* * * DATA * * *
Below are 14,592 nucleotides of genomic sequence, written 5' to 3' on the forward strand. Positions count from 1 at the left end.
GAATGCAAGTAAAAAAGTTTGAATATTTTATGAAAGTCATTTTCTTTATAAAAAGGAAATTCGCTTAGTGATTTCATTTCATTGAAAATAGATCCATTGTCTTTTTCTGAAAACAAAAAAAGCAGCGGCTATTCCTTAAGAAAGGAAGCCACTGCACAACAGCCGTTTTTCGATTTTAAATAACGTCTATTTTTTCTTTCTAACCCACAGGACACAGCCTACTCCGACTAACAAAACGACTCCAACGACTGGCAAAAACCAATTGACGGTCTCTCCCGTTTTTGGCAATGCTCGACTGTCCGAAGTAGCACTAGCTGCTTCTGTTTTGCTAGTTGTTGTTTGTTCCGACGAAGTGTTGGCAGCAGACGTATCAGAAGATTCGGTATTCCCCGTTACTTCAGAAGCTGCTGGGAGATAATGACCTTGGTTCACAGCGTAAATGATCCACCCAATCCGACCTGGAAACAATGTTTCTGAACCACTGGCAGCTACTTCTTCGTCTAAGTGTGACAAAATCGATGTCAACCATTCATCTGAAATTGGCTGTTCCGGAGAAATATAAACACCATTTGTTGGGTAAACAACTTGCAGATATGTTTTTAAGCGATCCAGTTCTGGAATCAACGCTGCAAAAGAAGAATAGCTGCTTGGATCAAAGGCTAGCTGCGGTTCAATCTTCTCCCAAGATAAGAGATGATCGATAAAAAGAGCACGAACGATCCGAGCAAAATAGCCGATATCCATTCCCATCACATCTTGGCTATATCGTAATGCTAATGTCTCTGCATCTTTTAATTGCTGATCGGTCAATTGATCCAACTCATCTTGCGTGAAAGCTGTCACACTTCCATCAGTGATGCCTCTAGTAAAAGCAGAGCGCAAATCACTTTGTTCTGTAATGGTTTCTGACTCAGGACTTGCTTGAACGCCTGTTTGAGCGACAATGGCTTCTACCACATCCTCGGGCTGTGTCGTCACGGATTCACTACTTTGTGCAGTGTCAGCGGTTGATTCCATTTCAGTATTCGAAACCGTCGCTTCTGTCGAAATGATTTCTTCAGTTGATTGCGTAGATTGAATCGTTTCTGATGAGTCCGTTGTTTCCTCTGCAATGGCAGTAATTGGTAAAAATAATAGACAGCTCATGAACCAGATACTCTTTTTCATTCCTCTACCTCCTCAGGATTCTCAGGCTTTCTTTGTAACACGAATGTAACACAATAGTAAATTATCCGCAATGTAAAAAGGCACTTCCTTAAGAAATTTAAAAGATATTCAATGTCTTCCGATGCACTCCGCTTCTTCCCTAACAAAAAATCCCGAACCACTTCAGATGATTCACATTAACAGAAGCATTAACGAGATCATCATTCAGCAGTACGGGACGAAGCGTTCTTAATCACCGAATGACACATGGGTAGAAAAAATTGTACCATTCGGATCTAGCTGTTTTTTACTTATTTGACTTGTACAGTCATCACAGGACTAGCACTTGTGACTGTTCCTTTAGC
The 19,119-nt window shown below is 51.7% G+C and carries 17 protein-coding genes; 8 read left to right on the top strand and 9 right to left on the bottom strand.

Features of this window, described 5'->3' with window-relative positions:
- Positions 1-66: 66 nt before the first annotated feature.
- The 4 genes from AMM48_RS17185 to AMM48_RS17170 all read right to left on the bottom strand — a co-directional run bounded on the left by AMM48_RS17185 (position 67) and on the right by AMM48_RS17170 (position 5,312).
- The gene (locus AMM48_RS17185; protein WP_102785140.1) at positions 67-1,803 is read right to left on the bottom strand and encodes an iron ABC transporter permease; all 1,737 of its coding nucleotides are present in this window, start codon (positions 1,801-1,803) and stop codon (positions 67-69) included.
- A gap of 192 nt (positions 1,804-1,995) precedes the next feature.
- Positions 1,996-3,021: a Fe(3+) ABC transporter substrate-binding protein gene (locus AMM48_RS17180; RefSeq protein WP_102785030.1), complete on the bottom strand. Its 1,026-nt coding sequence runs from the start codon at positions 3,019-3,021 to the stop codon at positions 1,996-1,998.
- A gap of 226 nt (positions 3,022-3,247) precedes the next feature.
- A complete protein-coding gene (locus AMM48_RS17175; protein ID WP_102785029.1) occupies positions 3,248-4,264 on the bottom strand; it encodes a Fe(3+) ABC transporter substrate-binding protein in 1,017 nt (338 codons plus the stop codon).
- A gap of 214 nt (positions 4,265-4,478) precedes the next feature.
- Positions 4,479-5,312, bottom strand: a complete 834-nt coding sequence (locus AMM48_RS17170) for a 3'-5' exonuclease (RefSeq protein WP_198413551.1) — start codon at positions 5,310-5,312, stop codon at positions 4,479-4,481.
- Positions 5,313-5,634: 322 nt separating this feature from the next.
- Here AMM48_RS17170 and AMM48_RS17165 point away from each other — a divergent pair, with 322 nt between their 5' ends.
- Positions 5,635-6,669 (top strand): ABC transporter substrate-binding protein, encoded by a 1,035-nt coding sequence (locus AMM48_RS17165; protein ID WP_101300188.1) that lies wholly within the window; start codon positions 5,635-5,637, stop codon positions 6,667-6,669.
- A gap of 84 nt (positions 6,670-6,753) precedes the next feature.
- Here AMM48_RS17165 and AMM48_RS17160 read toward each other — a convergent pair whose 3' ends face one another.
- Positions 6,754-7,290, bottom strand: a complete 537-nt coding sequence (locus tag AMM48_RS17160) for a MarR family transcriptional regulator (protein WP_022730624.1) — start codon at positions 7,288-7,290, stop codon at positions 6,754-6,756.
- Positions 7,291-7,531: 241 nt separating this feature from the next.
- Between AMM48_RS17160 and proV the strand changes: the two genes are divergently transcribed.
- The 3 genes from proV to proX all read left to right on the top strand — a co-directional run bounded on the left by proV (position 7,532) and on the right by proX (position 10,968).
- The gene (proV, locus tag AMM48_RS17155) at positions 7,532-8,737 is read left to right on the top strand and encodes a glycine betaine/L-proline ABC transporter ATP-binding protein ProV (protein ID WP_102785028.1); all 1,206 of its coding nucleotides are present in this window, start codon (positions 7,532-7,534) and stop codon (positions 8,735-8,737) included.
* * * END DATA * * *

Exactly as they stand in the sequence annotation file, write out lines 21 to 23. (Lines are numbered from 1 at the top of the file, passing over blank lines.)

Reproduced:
- Between AMM48_RS17160 and proV the strand changes: the two genes are divergently transcribed.
- The 3 genes from proV to proX all read left to right on the top strand — a co-directional run bounded on the left by proV (position 7,532) and on the right by proX (position 10,968).
- The gene (proV, locus tag AMM48_RS17155) at positions 7,532-8,737 is read left to right on the top strand and encodes a glycine betaine/L-proline ABC transporter ATP-binding protein ProV (protein ID WP_102785028.1); all 1,206 of its coding nucleotides are present in this window, start codon (positions 7,532-7,534) and stop codon (positions 8,735-8,737) included.